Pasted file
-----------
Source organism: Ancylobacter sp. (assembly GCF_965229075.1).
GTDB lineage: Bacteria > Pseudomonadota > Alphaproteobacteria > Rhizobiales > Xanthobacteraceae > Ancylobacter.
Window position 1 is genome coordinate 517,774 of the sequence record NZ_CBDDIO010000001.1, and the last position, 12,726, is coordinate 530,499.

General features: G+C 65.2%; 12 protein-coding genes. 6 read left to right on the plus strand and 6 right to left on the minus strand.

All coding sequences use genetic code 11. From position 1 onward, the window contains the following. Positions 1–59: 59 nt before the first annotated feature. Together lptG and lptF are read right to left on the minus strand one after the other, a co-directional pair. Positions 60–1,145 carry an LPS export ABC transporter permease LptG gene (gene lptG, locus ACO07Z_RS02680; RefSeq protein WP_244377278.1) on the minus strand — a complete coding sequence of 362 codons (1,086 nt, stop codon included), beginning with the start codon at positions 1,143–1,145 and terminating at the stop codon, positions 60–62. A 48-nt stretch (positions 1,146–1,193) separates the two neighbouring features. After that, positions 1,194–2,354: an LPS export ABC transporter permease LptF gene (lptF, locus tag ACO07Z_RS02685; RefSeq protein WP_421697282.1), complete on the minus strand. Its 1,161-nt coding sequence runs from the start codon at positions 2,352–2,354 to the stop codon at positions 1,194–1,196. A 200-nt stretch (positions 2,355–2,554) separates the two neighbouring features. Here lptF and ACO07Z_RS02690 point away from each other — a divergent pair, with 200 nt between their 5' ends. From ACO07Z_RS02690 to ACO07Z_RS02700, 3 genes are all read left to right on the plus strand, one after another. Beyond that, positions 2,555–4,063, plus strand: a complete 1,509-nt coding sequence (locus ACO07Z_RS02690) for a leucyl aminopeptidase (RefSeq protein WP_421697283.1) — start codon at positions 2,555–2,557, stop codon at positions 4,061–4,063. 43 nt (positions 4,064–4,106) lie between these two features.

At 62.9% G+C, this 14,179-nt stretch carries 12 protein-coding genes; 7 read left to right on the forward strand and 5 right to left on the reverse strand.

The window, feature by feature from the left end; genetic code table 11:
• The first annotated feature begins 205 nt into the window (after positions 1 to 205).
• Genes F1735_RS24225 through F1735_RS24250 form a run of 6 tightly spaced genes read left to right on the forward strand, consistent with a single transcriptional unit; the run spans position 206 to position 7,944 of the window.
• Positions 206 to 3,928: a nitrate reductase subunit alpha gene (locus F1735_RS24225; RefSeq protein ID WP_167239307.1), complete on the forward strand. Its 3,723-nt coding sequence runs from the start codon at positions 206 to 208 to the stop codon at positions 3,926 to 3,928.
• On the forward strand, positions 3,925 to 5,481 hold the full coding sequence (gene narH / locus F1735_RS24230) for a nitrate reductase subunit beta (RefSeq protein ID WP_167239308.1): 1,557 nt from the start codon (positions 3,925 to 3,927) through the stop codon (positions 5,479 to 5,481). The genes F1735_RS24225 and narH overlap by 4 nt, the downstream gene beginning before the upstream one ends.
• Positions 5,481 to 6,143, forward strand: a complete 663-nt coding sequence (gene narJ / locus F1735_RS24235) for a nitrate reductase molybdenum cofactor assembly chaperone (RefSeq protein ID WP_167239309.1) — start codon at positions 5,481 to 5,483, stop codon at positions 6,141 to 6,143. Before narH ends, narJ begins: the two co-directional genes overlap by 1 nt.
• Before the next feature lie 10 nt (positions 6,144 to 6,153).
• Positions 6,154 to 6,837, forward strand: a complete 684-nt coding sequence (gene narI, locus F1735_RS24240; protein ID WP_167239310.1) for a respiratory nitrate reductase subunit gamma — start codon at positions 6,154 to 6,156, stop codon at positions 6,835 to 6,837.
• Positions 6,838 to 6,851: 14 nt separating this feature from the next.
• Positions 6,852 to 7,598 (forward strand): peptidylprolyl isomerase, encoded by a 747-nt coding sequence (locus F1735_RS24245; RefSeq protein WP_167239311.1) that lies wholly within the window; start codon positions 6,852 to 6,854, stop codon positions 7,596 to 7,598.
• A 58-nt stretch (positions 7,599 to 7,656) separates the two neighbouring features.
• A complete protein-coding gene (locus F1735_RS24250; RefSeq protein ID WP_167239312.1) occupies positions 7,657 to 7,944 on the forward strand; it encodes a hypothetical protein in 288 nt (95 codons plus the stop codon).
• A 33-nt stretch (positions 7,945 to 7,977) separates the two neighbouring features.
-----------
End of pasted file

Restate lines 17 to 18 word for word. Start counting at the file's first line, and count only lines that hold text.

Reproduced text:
• A 58-nt stretch (positions 7,599 to 7,656) separates the two neighbouring features.
• A complete protein-coding gene (locus F1735_RS24250; RefSeq protein ID WP_167239312.1) occupies positions 7,657 to 7,944 on the forward strand; it encodes a hypothetical protein in 288 nt (95 codons plus the stop codon).